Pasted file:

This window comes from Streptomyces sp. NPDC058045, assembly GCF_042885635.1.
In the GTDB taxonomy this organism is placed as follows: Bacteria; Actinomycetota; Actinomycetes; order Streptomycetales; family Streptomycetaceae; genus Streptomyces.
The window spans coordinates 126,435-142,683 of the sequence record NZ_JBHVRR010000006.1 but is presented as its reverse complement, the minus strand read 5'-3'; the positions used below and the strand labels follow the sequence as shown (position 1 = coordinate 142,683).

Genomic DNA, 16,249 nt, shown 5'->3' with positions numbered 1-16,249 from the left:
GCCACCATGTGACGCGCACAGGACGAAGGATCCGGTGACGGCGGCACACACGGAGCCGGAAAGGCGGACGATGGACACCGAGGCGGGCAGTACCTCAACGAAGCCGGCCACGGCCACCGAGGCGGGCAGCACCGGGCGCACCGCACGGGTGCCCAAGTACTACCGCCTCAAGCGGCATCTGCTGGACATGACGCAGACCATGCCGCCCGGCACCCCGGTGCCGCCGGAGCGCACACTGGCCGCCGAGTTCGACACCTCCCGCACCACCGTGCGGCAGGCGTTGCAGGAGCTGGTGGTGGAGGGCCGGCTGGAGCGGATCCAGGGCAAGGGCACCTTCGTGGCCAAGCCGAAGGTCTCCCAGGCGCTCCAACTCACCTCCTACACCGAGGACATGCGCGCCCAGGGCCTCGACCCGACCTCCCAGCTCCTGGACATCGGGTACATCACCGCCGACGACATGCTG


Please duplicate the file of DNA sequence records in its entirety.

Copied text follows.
This window comes from Streptomyces sp. NPDC058045, assembly GCF_042885635.1.
In the GTDB taxonomy this organism is placed as follows: Bacteria; Actinomycetota; Actinomycetes; order Streptomycetales; family Streptomycetaceae; genus Streptomyces.
The window spans coordinates 126,435-142,683 of the sequence record NZ_JBHVRR010000006.1 but is presented as its reverse complement, the minus strand read 5'-3'; the positions used below and the strand labels follow the sequence as shown (position 1 = coordinate 142,683).

Genomic DNA, 16,249 nt, shown 5'->3' with positions numbered 1-16,249 from the left:
GCCACCATGTGACGCGCACAGGACGAAGGATCCGGTGACGGCGGCACACACGGAGCCGGAAAGGCGGACGATGGACACCGAGGCGGGCAGTACCTCAACGAAGCCGGCCACGGCCACCGAGGCGGGCAGCACCGGGCGCACCGCACGGGTGCCCAAGTACTACCGCCTCAAGCGGCATCTGCTGGACATGACGCAGACCATGCCGCCCGGCACCCCGGTGCCGCCGGAGCGCACACTGGCCGCCGAGTTCGACACCTCCCGCACCACCGTGCGGCAGGCGTTGCAGGAGCTGGTGGTGGAGGGCCGGCTGGAGCGGATCCAGGGCAAGGGCACCTTCGTGGCCAAGCCGAAGGTCTCCCAGGCGCTCCAACTCACCTCCTACACCGAGGACATGCGCGCCCAGGGCCTCGACCCGACCTCCCAGCTCCTGGACATCGGGTACATCACCGCCGACGACATGCTG